Hegel and the Russian Constitutional Tradition
ABSTRACT: This paper advances the idea that Russian constitutionalism developed through a reinterpretation of Russian history in terms of Hegel's concept of the World Spirit. Russians implicitly viewed their nation as the embodiment of Hegel's World Spirit, which would have a unique messianic mission for humanity. However, the specifics of Russia's historical development diverged from Hegel's critical stage of ethical development, in which individuals would be mutually recognized as free beings. For this reason, the rights of the individual in Russia were seen until recently as originating exclusively in the state and valid only insofar as a given individual constituted an organic part of the whole or collective. I give examples from all six Russian and Soviet constitutions. I also demonstrate how the 1993 post-Soviet constitution represents a major breakthrough in the advancement of individual rights in Russia.
Hegel is the philosopher whose teachings on history, politics and law set the stage for the genesis and evolution of the Russian constitutional tradition. Although Hegel made only a brief mention of Russian history in his own writing, (1) his theories have played a major role throughout the development of Russian constitutionalism.
In my presentation I would like to raise and develop, as time allows, the following five theses:
1) The mature Russian political and legal tradition emerged in the middle of the 19th century through reinterpretation of previous Russian national development in terms of Hegel's understanding of history as a process of the self-development of the World Spirit as the Absolute.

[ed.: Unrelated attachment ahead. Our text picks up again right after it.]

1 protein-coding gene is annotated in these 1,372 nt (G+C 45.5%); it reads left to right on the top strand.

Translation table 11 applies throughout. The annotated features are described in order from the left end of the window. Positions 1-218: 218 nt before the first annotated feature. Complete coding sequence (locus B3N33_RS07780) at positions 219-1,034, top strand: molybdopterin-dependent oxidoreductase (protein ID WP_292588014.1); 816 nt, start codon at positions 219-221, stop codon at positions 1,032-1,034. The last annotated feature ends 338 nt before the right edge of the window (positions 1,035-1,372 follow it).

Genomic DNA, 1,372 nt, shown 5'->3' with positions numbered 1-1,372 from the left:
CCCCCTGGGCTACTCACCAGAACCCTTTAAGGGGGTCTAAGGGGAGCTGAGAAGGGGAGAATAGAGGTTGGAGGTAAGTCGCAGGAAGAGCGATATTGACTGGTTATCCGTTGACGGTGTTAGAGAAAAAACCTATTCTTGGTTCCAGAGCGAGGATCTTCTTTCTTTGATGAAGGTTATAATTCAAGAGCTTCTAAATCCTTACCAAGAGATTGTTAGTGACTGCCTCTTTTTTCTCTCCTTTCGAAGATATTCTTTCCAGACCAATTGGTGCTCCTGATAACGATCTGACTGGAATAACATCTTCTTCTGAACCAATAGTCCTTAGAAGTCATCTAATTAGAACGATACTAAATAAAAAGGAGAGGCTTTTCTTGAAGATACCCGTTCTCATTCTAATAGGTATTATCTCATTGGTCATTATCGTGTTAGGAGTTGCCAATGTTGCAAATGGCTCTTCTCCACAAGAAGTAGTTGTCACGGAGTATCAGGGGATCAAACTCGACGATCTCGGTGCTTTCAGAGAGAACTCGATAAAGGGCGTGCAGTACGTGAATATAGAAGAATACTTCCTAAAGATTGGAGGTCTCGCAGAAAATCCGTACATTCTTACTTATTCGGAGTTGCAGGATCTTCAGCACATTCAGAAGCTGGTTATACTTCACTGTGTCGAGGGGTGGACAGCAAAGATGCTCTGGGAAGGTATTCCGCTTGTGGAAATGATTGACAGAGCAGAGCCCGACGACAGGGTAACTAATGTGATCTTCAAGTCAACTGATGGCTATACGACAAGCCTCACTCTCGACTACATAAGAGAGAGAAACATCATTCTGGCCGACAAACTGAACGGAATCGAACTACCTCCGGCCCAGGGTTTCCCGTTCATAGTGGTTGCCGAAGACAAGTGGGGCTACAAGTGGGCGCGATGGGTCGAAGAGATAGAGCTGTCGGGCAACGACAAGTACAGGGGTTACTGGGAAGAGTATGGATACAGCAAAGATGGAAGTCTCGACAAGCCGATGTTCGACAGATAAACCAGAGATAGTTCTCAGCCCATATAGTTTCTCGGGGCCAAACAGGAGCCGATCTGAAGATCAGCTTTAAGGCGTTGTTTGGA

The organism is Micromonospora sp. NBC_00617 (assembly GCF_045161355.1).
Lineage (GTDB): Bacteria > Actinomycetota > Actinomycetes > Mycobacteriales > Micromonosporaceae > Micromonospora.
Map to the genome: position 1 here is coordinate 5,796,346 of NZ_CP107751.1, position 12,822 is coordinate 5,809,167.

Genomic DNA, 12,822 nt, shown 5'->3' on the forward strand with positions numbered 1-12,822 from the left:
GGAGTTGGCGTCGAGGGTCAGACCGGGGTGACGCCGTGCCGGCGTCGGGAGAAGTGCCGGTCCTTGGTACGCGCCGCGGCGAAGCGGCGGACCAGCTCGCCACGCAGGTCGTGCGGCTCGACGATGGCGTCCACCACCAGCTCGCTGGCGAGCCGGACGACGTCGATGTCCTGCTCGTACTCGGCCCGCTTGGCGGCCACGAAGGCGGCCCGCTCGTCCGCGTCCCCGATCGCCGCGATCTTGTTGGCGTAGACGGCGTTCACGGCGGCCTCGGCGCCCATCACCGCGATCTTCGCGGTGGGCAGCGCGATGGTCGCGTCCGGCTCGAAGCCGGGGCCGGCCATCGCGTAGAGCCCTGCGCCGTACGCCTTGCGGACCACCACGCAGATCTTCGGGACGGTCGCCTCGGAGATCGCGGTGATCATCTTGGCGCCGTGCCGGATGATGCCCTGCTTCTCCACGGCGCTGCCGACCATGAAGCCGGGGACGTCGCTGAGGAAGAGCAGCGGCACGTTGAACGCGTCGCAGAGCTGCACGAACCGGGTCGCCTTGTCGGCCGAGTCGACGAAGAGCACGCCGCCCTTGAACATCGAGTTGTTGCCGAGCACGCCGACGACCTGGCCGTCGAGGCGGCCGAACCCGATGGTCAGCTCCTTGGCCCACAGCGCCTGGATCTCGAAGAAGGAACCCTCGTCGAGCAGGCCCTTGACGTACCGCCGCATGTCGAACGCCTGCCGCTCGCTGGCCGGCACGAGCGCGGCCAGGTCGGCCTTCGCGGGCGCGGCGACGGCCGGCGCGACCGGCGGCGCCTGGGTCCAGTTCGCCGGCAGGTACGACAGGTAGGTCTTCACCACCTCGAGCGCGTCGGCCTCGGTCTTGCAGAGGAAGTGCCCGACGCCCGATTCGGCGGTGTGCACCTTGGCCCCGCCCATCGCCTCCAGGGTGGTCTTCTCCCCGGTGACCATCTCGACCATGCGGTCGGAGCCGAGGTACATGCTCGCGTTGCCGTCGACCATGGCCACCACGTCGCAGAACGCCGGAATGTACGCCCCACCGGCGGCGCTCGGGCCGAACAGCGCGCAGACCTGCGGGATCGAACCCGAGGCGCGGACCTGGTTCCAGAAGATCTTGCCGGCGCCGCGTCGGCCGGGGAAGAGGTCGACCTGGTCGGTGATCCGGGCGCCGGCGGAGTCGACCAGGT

2) The embodiment of the World Spirit was interpreted as the Russian and later the Soviet state. Accordingly, the Russian/Soviet state was apotheosized in terms of its unique nature and Messianic mission.
3) The Hegelian concept of state is based on the mutual recognition of individuals as being substantially free. This crucial point of Hegel's philosophy was missing in Russia, where the concept of "individual personhood" (Persönlichkeit) never became a part of the Russian political and legal doctrines. As a result, individual rights were interpreted as having their origin exclusively in the state as a whole, and were considered to be valid only insofar as a given individual constituted an organic part of the totality.
4) According to the Hegelian teaching, Spirit (and the World Spirit in particular) develops from the state of its mere potentiality to its actuality. In other words, Spirit develops from its being in another (nature, which is not yet Spirit) to its being in itself and for itself (knowing itself as the only and whole actuality). Accordingly, Spirit. s development toward its completeness turns out to be Spirit. s liberation from the other. In the case of the Russian and especially the Soviet political and legal system, this would mean that any individual who...